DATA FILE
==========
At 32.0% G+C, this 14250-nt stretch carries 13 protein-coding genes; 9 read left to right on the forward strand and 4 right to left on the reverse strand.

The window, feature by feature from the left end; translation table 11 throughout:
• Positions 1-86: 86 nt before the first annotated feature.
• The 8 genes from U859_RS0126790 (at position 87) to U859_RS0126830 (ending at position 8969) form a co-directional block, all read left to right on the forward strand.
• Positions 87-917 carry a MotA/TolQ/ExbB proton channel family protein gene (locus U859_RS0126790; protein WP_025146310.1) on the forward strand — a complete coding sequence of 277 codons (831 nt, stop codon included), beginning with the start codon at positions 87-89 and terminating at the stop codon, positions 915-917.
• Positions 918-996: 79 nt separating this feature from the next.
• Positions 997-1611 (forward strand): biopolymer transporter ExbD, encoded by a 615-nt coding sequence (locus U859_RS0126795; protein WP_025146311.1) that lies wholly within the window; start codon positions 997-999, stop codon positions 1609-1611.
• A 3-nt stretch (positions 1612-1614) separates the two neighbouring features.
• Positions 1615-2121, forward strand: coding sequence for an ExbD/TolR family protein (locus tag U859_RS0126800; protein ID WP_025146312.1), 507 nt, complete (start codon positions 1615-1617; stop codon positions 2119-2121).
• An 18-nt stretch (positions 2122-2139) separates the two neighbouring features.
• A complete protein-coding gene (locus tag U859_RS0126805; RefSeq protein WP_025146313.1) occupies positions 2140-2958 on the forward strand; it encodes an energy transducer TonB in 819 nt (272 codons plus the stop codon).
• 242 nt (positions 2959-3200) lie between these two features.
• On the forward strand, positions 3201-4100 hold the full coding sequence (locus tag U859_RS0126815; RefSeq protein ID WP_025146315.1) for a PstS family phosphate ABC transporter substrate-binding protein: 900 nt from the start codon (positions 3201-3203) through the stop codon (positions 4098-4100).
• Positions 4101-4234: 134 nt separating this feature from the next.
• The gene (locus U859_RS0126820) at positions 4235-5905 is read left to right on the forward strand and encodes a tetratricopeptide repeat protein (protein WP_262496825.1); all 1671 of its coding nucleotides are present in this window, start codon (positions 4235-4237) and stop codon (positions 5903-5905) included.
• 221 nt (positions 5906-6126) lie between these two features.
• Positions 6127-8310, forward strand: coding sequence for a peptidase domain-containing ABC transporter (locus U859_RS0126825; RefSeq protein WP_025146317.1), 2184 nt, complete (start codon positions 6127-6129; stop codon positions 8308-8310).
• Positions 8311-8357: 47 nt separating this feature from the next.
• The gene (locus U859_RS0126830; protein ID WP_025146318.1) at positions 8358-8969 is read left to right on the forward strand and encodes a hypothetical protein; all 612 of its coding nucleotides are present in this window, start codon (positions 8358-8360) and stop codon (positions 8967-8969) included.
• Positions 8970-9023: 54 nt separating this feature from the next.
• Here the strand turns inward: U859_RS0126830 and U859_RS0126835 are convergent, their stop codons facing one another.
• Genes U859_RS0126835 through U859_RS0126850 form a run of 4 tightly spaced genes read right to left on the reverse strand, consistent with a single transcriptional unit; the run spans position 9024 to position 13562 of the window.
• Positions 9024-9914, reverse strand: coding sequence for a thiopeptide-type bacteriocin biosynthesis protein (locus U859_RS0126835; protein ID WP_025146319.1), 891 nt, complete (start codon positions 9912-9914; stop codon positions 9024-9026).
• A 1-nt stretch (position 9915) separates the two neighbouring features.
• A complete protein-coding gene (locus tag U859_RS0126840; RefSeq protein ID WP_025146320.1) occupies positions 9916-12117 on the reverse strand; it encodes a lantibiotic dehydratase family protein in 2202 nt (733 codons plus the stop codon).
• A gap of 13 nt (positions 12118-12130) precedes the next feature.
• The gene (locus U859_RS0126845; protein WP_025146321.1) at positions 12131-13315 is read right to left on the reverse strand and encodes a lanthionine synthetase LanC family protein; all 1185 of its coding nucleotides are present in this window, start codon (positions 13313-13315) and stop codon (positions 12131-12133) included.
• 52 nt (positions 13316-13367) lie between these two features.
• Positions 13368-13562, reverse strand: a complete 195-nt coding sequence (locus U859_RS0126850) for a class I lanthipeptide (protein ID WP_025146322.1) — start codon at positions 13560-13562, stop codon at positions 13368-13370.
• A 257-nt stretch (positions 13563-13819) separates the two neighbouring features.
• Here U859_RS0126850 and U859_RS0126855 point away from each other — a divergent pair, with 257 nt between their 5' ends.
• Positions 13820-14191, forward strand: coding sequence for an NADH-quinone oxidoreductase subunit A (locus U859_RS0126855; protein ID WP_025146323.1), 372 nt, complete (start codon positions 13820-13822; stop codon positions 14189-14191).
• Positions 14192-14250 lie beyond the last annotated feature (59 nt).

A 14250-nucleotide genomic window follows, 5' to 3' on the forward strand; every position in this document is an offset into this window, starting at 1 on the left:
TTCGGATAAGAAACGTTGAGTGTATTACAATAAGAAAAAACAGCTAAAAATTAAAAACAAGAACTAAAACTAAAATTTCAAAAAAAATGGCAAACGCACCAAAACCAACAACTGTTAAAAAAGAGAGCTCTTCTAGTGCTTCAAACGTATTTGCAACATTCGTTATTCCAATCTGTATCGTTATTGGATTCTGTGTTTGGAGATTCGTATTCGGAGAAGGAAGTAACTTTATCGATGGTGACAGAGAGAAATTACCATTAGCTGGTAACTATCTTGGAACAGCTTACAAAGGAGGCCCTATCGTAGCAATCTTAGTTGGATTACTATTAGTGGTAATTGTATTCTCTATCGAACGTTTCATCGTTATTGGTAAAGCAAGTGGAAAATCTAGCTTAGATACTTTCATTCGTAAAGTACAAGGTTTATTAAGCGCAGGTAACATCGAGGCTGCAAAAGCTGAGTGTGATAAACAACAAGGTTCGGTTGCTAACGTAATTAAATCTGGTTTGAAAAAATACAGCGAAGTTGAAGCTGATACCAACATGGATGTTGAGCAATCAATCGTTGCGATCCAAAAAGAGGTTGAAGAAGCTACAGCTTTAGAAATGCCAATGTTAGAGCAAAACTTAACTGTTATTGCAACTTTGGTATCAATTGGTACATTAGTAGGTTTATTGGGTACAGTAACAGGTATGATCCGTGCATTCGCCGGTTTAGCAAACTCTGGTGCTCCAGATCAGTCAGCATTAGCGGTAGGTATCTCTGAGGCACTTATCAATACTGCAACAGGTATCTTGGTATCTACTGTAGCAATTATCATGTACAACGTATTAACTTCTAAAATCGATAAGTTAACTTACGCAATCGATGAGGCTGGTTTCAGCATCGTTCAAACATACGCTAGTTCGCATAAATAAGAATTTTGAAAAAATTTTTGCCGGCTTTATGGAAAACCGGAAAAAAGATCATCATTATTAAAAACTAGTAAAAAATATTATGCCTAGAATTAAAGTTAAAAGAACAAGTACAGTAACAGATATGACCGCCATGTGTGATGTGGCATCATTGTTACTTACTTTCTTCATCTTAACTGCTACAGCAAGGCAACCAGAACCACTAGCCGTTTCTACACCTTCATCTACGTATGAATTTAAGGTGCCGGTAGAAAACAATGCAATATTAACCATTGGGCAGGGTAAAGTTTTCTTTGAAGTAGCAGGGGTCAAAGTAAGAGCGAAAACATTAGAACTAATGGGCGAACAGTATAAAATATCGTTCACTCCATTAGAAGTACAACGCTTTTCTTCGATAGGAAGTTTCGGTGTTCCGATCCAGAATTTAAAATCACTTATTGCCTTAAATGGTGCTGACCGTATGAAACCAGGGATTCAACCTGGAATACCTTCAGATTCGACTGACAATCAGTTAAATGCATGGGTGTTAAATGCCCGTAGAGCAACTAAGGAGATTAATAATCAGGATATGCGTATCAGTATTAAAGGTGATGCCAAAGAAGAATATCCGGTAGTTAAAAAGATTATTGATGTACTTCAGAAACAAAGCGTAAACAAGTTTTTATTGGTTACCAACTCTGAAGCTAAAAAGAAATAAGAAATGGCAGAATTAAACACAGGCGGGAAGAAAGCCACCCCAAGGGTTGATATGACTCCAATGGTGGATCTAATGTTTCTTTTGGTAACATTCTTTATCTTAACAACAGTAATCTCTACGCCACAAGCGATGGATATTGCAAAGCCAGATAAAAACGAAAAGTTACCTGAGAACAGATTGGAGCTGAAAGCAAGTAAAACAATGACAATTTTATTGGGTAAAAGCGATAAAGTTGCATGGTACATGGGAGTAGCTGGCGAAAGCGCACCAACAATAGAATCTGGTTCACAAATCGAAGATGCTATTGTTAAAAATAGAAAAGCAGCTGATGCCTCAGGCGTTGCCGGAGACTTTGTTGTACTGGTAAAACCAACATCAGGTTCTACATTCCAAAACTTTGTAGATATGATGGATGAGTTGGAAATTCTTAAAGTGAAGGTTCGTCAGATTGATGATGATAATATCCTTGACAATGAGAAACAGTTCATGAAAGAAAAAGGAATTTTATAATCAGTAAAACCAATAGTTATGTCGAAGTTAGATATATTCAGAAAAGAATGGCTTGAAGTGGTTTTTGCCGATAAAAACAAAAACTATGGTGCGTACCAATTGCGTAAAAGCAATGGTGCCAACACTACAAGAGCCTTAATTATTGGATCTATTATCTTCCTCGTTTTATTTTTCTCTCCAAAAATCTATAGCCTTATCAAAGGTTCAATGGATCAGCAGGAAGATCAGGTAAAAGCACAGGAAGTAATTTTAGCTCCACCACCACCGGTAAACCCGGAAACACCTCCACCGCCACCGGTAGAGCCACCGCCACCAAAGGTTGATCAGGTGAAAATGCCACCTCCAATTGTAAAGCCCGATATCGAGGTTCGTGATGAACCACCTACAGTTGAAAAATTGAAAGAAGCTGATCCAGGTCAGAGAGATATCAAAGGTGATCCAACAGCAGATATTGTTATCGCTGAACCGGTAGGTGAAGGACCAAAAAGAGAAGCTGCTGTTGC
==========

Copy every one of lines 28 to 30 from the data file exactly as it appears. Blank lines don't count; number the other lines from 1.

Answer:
• 52 nt (positions 13316-13367) lie between these two features.
• Positions 13368-13562, reverse strand: a complete 195-nt coding sequence (locus U859_RS0126850) for a class I lanthipeptide (protein ID WP_025146322.1) — start codon at positions 13560-13562, stop codon at positions 13368-13370.
• A 257-nt stretch (positions 13563-13819) separates the two neighbouring features.